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Cleveland: Ohio City: Development and News

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"The developer envisions the lower-cost apartments as homes for teachers, police officers, artists and restaurant workers."

 

Seems he just wants to make it affordable for people in various professions to enjoy the amenities of Ohio City without paying an astronomical price.

 

http://www.cleveland.com/business/index.ssf/2014/12/snavely_group_ties_up_sites_fo.html#incart_gallery

 

Just to be clear, it's more profitable to build on the high end of the  market.  Snavely will likely be using Low Income Housing Tax Credits (LIHTC) to more easily finance the project.  "Affordable" units are rarely ever built out of the kindness of the developers heart.  There are lucrative incentives to encourage their creation.

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"The developer envisions the lower-cost apartments as homes for teachers, police officers, artists and restaurant workers."

 

Seems he just wants to make it affordable for people in various professions to enjoy the amenities of Ohio City without paying an astronomical price.

 

http://www.cleveland.com/business/index.ssf/2014/12/snavely_group_ties_up_sites_fo.html#incart_gallery

 

Just to be clear, it's more profitable to build on the high end of the  market.  Snavely will likely be using Low Income Housing Tax Credits (LIHTC) to more easily finance the project.  "Affordable" units are rarely ever built out of the kindness of the developers heart.  There are lucrative incentives to encourage their creation.

Well I wasn't trying to imply that he was doing it out of kindness of his heart, but to show who he was trying to market and that it necessarily wouldn't be a section 8 building.

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"The developer envisions the lower-cost apartments as homes for teachers, police officers, artists and restaurant workers."

 

Seems he just wants to make it affordable for people in various professions to enjoy the amenities of Ohio City without paying an astronomical price.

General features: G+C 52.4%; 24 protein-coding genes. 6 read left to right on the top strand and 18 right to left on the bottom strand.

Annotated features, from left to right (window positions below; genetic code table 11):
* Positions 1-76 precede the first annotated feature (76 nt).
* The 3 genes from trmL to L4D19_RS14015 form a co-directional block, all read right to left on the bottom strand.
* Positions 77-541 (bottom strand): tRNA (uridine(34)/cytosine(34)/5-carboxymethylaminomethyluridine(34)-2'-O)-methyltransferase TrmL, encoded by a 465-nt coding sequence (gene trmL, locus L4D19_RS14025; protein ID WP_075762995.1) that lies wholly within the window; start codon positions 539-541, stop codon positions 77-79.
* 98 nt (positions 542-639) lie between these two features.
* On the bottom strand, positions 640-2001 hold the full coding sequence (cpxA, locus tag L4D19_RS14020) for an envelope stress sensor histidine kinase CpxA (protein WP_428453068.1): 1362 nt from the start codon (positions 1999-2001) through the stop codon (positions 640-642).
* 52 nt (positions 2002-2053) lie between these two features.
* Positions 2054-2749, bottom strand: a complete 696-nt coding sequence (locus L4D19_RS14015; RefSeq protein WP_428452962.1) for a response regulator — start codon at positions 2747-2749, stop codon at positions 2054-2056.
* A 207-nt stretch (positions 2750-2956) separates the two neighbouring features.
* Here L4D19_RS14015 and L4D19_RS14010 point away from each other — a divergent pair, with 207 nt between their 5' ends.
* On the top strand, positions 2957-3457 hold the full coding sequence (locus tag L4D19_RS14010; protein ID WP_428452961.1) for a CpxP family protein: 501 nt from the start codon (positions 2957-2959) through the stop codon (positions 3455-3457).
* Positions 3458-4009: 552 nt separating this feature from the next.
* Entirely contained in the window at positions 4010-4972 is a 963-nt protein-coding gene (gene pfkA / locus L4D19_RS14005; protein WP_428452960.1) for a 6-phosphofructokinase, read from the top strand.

http://www.cleveland.com/business/index.ssf/2014/12/snavely_group_ties_up_sites_fo.html#incart_gallery

 

Just to be clear, it's more profitable to build on the high end of the  market.  Snavely will likely be using Low Income Housing Tax Credits (LIHTC) to more easily finance the project.  "Affordable" units are rarely ever built out of the kindness of the developers heart.  There are lucrative incentives to encourage their creation.

Well I wasn't trying to imply that he was doing it out of kindness of his heart, but to show who he was trying to market and that it necessarily wouldn't be a section 8 building.

 

Understood, thanks.

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Michelle J. McFee ‏mjarboe[/member]  19m19 minutes ago

Riffing on today's story: #tbt Forest City Savings & Trust. West 25th + Detroit. Circa 1910. via #CLE Memory Project

 

B4ldwQ0CMAAAsPp.jpg:large

 

Tom McNair ‏@tsmcnair  5m5 minutes ago

mjarboe[/member] time to bring the cupola back!


"Give me your tired, your poor, your huddled masses yearning to breathe free, the wretched refuse of your teeming shore. Send these, the homeless, tempest-tossed to me, I lift my lamp beside the golden door!" -- Lady Liberty

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"Mixed income" rarely if ever happens.  The vast majority of people with options do not choose to live in close proximity to public housing.  The exception may be low income senior citizen housing.  Indeed, if I wanted to sell a project and was worried about hearing the "g word", that's what I would do.